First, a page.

Just create a data source and issue your queries to your Amazon Redshift cluster as usual. Behind the scenes, Redshift Spectrum scales to thousands of instances on a per-query basis, ensuring that you get fast, consistent performance even as your dataset grows to beyond an exabyte! Being able to query data that is stored in Amazon S3 means that you can scale your compute and your storage independently. You have the full power of the Amazon Redshift query model and all the reporting and business intelligence tools at your disposal. Your queries can reference any combination of data stored in Amazon Redshift tables and in Amazon S3.

Redshift Spectrum supports open, common data types, including CSV/TSV, Apache Parquet, SequenceFile, and RCFile. Files can be compressed using gzip or Snappy, with other data types and compression methods in the works.

First, create an Amazon Redshift cluster. Follow the steps in Launch a Sample Amazon Redshift Cluster.

Next, create an IAM role that has access to Amazon S3 and Athena. By default, Amazon Redshift Spectrum uses the Amazon Athena data catalog. Your cluster needs authorization to access your external data catalog in AWS Glue or Athena and your data files in Amazon S3.

In the demo setup, I attached AmazonS3FullAccess and AmazonAthenaFullAccess. In a production environment, the IAM roles should follow the standard security of granting least privilege. For more information, see IAM Policies for Amazon Redshift Spectrum.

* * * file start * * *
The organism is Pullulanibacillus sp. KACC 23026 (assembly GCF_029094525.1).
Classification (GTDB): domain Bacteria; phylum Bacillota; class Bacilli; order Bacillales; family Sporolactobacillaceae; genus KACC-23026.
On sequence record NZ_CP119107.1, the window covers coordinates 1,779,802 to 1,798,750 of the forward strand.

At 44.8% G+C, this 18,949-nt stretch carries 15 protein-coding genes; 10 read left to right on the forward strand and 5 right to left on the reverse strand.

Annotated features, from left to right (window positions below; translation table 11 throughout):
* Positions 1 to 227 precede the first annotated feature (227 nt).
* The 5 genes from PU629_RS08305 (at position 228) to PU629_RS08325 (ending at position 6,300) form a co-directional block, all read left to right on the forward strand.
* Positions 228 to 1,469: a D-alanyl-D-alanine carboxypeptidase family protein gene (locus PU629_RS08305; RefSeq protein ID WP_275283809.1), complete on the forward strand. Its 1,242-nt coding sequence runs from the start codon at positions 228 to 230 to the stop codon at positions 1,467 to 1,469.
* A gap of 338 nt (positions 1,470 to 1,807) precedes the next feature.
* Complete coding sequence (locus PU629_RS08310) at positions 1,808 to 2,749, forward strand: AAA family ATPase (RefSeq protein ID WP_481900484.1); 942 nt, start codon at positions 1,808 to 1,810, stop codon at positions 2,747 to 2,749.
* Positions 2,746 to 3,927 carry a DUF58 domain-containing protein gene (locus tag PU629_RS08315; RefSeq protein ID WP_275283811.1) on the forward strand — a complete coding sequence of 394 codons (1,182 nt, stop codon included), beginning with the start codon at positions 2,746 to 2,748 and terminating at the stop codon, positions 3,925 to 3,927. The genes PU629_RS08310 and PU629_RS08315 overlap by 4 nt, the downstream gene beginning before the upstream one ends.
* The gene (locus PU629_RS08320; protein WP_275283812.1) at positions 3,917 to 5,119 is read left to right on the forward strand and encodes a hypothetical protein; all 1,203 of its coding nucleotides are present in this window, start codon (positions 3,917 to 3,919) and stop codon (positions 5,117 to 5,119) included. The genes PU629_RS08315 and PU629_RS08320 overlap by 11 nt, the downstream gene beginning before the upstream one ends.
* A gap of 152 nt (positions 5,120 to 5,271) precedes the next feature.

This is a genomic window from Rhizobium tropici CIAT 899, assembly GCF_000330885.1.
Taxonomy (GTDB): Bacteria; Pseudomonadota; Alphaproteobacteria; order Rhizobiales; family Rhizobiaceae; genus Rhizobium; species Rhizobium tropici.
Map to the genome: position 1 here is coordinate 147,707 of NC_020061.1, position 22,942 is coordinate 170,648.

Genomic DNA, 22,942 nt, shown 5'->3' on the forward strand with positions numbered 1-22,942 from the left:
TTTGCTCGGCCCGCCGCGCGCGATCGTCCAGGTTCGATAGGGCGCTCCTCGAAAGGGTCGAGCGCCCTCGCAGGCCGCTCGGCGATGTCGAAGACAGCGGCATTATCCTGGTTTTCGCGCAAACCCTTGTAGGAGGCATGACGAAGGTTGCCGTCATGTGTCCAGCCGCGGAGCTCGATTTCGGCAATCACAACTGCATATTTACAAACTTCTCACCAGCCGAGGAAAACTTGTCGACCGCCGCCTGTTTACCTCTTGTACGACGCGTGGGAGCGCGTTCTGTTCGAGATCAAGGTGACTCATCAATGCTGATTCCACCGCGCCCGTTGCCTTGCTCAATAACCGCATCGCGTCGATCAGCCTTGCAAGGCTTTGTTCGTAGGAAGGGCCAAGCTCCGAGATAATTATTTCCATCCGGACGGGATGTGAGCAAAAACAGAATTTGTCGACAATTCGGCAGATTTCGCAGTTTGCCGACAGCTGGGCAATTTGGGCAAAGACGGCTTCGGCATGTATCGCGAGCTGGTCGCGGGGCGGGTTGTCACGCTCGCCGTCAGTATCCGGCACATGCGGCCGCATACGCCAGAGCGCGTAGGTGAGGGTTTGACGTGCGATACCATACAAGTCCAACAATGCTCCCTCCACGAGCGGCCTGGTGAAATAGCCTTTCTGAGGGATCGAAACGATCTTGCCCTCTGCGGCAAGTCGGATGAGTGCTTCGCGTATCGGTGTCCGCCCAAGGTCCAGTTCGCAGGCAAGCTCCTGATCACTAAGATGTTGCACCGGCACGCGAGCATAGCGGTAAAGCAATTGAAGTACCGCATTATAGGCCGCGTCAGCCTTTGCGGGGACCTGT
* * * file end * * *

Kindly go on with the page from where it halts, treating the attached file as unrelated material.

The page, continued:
Attach the newly created role to the Amazon Redshift cluster. For more information, see Associate the IAM Role with Your Cluster.

Next, connect to the Amazon Redshift cluster, and create an external schema and database:

create external schema if not exists spectrum_schema
from data catalog 
database 'spectrum_db' 
region 'us-east-1'
IAM_ROLE 'arn:aws:iam::XXXXXXXXXXXX:role/RedshiftSpectrumRole'
create external database if not exists;

Don’t forget to replace the IAM role in the statement.

Then create an external table within the database:

 CREATE EXTERNAL TABLE IF NOT EXISTS spectrum_schema.ecommerce_sales(
  ItemID int,
  Category varchar,
  Price DOUBLE PRECISION,
  Quantity int,
  OrderDate TIMESTAMP,
  DestinationState varchar,
  ShippingType varchar,
  Referral varchar)
ROW FORMAT DELIMITED
      FIELDS TERMINATED BY ','
LINES TERMINATED BY '\n'
LOCATION 's3://{BUCKET_NAME}/CDC/'

Query the table, and it should contain data. This is a fact table.